I have a fridge freezer combo that I am going to convert to a serving fridge. I have done this with an old fridge before but decided to upgrade when I moved because it was really old and crapping out.

Question: What will happen if I cut out the majority of the barrier between the fridge and freezer? I'm concerned about everything freezing, or over/under using the refrigeration unit.

Why: 2 reasons, first I really want my taps at a reasonable height, second, I really think the extra height would reduce the clutter of beer and gas lines and make everything easier to manage.

Notes: I really don't want to use a secondary temp controller, will the fridge's temp controller work ok?

The Fridge I Have: http://www.youtube.com/watch?v=_5ZSGtMB-F0

  • I think this might be off topic for this site. While it's indirectly related to brewing, the key skills are not brewing, but fridge maintainance and hacking. I'll leave it here for a few days to see if it picks up any answers here, and later migrate to another site to help get more answers afterwards.
    – mdma
    Nov 14, 2013 at 18:07
  • What do you know about the construction of this fridge? Are you sure there are no wires or coolant pipes within that barrier?
    – jalynn2
    Nov 18, 2013 at 17:48
  • Logic says that if you turn down the temperature enough, your stuff will not freeze. But, your freezer will determine the temp and if it is a newer fridge with dual temp controls, it may cause the fridge to stop working.
    – Steve
    Nov 26, 2013 at 23:56

2 Answers 2


I don't think that this is going to work very well, stripping out the barrier between the freezer and the refrigerator. Any number of things could happen:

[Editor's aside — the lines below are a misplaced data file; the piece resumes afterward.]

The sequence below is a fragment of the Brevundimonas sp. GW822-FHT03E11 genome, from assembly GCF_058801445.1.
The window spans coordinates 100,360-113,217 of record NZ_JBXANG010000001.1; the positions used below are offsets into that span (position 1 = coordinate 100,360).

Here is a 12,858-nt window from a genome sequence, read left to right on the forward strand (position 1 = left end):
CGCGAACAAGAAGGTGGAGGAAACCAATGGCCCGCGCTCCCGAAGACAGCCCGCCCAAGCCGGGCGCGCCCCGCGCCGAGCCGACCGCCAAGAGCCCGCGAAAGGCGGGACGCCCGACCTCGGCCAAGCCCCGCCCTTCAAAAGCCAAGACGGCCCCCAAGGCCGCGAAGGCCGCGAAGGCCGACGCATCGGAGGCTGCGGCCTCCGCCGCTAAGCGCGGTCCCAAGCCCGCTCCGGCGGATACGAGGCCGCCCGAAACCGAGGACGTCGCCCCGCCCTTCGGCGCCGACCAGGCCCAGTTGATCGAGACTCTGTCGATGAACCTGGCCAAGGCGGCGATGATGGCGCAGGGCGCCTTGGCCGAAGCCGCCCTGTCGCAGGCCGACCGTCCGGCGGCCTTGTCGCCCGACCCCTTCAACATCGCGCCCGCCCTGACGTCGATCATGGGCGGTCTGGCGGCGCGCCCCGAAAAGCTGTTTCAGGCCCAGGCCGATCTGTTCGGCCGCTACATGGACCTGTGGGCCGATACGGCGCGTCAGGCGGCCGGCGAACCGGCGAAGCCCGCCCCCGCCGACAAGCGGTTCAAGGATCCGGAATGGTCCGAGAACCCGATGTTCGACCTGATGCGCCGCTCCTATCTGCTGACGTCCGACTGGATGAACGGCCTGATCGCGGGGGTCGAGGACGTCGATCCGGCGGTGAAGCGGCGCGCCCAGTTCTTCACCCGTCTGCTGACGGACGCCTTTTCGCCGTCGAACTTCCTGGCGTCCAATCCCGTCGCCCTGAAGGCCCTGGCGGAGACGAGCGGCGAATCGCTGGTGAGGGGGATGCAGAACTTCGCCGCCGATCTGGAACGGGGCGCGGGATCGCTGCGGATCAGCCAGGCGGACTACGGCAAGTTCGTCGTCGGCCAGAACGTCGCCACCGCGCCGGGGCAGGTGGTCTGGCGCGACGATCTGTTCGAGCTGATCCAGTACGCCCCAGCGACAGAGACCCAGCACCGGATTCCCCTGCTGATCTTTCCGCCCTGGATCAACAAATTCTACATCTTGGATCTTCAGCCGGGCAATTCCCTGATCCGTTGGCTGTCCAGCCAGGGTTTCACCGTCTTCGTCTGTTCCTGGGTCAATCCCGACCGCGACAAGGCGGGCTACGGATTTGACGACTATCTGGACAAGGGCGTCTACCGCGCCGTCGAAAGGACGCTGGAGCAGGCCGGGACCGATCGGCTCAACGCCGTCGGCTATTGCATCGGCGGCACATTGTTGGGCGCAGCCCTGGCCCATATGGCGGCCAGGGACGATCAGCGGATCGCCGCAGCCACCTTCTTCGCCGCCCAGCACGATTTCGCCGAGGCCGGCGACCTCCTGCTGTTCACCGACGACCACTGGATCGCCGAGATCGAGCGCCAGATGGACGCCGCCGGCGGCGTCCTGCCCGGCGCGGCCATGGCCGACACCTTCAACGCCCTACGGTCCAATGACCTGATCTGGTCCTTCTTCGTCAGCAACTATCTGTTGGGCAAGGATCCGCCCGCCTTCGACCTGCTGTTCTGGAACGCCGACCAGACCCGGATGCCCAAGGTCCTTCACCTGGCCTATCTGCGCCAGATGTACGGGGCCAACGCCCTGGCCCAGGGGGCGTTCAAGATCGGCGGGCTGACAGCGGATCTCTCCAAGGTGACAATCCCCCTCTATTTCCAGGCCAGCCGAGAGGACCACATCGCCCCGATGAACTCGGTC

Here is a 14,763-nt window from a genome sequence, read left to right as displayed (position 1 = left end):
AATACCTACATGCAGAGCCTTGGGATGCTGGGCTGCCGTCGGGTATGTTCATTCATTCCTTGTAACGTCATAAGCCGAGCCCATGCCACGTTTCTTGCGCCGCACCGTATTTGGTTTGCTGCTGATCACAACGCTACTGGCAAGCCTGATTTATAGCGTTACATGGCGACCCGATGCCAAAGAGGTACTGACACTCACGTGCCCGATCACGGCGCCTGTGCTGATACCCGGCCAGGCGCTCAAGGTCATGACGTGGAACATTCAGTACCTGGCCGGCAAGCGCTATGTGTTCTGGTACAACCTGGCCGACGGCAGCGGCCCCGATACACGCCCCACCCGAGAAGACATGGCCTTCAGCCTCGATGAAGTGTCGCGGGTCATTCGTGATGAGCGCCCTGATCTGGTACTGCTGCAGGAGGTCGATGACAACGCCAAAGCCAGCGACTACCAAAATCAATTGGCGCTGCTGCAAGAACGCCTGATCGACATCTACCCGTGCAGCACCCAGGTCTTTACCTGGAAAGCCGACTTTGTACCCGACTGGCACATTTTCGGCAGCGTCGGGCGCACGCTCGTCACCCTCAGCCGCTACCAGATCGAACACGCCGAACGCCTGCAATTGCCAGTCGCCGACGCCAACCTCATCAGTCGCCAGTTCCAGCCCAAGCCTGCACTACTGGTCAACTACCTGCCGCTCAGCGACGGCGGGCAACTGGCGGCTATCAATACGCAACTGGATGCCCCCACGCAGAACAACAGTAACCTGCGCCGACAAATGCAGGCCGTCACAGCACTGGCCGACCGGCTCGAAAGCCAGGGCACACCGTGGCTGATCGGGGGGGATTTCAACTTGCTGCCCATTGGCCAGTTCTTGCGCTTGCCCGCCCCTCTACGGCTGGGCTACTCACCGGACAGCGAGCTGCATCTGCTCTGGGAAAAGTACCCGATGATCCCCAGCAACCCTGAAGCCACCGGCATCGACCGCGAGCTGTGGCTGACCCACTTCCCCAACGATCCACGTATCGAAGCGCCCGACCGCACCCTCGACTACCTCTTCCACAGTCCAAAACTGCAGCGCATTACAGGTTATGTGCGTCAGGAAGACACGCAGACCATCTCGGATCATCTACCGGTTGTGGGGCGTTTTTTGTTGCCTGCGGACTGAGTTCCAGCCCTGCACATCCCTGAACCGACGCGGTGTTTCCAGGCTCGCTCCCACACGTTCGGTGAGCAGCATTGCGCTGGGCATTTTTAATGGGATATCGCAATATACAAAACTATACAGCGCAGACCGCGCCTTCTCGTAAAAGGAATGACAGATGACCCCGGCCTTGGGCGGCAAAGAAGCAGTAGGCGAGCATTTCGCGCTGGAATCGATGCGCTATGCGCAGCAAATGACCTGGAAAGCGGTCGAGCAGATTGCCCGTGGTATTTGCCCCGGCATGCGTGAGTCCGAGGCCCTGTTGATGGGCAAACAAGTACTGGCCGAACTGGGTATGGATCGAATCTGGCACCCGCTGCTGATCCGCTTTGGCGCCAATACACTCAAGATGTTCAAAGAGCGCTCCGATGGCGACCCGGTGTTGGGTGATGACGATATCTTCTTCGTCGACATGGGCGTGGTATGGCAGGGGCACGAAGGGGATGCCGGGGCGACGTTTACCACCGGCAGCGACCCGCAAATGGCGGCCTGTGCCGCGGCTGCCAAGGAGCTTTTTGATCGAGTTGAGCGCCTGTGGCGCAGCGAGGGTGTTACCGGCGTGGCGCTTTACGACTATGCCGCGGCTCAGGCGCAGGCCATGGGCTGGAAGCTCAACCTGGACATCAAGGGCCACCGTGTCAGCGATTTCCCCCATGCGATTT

• You risk damaging the refrigerant lines that may pass between or go around the freezer portion,
  • Unless you can disable the freezer, you may find it working extra hard to try and maintain the thermostat temperature of the freezer area, which could possibly result in damaging the freezer components,
  • Could end up with additional and unwanted condensation within the main part of your refrigerator.

Unless you know for certain what will happen, I'd suggest using your freezer space for storing hops or other things more appropriate. And like @mdma said, this is probably more appropriate in a hacking forum of sorts for appliances.


I have a friend that told me he did this in college. I didnt believe him when he told be. But on reflection, I think if you turned the freezer portion off, the refridgerator would keep the entire space cold, but may have to work harder to do so.

I would be very interested to hear how it worked out :)

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